Utah Opera’s “Little Prince” soars to magical heights once again

Mon Jan 22, 2024 at 1:37 pm
Sarah Scofield as the Fox and Miles Keeton in the title role of Utah Opera’s The Little Prince. Photo: Dana Sohm

It is debatable whether Antoine de Saint-Exupéry’s beloved fable The Little Prince is a children’s book. But it was fitting that children were out in full force Saturday night when Utah Opera opened its revival of Rachel Portman and Nicholas Wright’s opera based on the novella. The opera is back by popular demand only five years after its Salt Lake City debut, and once again it is the youngest cast members who elevate this production to magical heights.

The Madeleine Choir School is the company’s go-to whenever an opera calls for children, and while Melanie Malinka always prepares her choristers well, they have outdone themselves this time. Besides harmonizing, projecting and enunciating like professionals, these young performers bring energy and joy to the stage, particularly in the soaring finale.

Seventh-grader Miles Keeton gives a note-perfect performance in the title role, his voice even and smooth throughout its range. The young actor brought a heart-tugging poignancy to his aria explaining his devotion to the Rose and light-hearted boyishness to his frolics with the Fox.

Tara Faircloth’s staging makes the chorus of 24 children integral to the story even when they are not singing. They set the stage for both acts of the opera, quietly filling the handsome library set as audience members find their seats. They created beautiful stage pictures over the course of the evening: surrounding the Little Prince and cheering him on his journey, passing around a streetlamp to depict the rotation of the Lamplighter’s planet, waving the flags of many nations to welcome the prince to Earth.

Baritone Shea Owens leads the adult cast as the Pilot—the narrator of the story and a stand-in for Saint-Exupéry. Owens blends lyricism, strength and a believable warmth toward his mysterious new friend.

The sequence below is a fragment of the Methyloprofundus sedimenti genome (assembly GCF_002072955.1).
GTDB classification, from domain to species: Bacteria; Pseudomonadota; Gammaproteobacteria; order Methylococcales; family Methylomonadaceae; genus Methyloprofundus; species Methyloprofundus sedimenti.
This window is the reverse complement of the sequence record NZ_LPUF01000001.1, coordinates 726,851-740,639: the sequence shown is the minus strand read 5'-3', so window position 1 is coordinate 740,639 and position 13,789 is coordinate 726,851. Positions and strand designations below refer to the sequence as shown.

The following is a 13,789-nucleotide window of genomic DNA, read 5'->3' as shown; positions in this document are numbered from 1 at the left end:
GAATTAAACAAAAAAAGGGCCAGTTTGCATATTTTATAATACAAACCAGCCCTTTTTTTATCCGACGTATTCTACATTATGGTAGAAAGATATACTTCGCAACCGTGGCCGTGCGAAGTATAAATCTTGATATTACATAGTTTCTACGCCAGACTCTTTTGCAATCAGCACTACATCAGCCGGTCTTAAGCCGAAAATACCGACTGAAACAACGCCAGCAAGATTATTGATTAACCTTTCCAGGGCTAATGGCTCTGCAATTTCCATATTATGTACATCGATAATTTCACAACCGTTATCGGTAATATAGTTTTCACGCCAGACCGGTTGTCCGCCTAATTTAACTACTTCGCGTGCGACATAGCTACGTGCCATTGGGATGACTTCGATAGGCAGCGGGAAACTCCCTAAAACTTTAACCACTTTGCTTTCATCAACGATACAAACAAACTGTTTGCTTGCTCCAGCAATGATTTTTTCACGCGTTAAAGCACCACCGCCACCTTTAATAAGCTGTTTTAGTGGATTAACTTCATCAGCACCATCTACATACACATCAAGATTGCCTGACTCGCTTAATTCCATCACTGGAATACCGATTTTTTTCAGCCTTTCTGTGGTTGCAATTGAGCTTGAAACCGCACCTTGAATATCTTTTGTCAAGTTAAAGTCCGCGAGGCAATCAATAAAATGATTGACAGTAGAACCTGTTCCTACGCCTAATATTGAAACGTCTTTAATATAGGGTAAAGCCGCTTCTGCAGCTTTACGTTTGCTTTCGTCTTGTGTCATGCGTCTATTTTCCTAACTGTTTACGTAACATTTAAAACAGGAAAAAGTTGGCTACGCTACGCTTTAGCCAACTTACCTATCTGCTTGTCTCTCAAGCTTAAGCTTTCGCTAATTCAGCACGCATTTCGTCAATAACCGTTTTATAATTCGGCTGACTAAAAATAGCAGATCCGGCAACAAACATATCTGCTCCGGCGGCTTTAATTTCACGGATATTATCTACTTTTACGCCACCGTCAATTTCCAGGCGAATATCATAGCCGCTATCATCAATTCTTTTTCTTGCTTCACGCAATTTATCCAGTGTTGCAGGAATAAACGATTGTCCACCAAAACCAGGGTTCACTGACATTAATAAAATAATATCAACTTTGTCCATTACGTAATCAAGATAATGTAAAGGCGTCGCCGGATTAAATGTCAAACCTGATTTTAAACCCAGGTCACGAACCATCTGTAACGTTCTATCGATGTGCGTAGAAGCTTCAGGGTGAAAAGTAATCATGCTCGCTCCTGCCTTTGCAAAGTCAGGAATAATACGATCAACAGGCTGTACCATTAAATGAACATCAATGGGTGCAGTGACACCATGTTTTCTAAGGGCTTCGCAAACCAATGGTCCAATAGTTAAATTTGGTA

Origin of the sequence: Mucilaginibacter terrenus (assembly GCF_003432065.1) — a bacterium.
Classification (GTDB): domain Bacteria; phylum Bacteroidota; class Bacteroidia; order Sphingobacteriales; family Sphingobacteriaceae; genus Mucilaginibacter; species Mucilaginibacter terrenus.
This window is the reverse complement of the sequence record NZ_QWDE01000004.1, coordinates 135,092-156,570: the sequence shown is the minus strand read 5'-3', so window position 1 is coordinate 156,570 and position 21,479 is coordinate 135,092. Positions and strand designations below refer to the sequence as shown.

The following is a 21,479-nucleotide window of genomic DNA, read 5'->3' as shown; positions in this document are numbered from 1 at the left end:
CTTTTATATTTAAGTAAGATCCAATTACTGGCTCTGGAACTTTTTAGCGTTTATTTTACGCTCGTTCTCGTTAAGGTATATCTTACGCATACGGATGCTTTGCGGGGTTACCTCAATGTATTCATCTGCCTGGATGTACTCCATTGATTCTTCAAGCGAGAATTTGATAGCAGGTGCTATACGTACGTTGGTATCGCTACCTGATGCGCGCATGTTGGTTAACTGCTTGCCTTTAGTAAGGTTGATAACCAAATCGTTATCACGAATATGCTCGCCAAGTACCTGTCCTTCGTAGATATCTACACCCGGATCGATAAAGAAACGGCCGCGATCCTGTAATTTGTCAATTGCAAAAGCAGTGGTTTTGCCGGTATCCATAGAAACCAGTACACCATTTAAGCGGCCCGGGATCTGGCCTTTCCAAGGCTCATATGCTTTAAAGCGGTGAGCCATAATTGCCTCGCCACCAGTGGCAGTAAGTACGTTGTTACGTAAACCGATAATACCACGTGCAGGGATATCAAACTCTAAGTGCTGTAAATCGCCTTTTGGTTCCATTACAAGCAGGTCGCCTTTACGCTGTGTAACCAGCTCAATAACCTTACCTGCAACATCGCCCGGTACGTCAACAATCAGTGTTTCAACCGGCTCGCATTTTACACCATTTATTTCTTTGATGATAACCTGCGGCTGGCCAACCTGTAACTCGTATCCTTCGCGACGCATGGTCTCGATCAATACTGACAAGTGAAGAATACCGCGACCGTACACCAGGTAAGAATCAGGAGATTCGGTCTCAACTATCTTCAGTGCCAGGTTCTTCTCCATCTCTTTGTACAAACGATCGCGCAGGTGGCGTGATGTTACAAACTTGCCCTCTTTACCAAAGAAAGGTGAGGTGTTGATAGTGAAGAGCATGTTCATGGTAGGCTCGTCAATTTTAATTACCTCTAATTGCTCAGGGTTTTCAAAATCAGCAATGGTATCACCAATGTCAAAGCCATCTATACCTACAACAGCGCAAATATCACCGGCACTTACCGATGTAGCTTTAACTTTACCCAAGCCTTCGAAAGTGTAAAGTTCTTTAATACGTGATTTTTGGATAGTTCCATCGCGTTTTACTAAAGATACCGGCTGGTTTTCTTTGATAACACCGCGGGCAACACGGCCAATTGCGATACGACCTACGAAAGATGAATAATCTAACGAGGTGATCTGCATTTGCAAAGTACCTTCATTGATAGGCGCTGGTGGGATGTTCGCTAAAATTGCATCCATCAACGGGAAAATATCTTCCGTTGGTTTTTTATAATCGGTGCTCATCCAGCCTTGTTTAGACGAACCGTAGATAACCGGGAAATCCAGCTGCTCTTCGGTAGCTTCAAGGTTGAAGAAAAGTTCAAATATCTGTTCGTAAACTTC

The other adult roles amount to short but memorable sketches, all handled deftly by the singers with a little help from Jacob Climer’s whimsically inventive costumes. Christian Sanders is the standout, disappearing into the roles of the Vain Man and the Snake on the strength of his vocal characterizations and physicalization—not to mention his saucy virtuosity on the kazoo.

Excellent performances also come from Sarah Scofield, mischievous but warm as the Fox; Jasmine Rodriguez, vain yet vulnerable as the Rose; Julia Gershkoff, sparkling as the Water; Jeremiah Tyson as the weary Lamplighter and the woeful Drunkard; Tshlidzi Ndou as the officious Businessman; and Kevin Thompson as the cleverer-than-he-seems King. The three women also have infectious fun as a chorus of Roses, as do Sanders, Tyson, Ndou and Thompson as a delightfully villainous gang of Baobabs and a bumbling quartet of Hunters.

Benjamin Manis led the Utah Symphony in a buoyant performance of Portman’s lush, cinematic score, highlighted by well-placed, colorful solos and always in well-judged balance with the singers.

Climer’s dark-paneled library set visually pulls the theater into the story in the opening scenes before the rear wall, dominated by Saint-Exupéry’s paintings, glides away and leaves the ceiling-length shelves to frame the prince’s tale. The designer’s crayon-bright costumes really pop against this simpler, book- and paper-strewn landscape. Kate Casalino’s wig and makeup designs work in harmony with the costumes to illuminate the characters, from the Little Prince’s iconic tousle to the sleek “ears” of the Fox.

The Little Prince runs through January 28. utahopera.org

One Response to “Utah Opera’s “Little Prince” soars to magical heights once again”

  1. Posted Jan 22, 2024 at 4:45 pm by Moselle Eugen

    Benjamin Manis is an excellent conductor. He was the Utah Symphony’s associate conductor for the 2022-2023 season, and previously Resident Conductor at Houston Grand Opera for three seasons. He should be invited back to lead future productions at Utah Opera.

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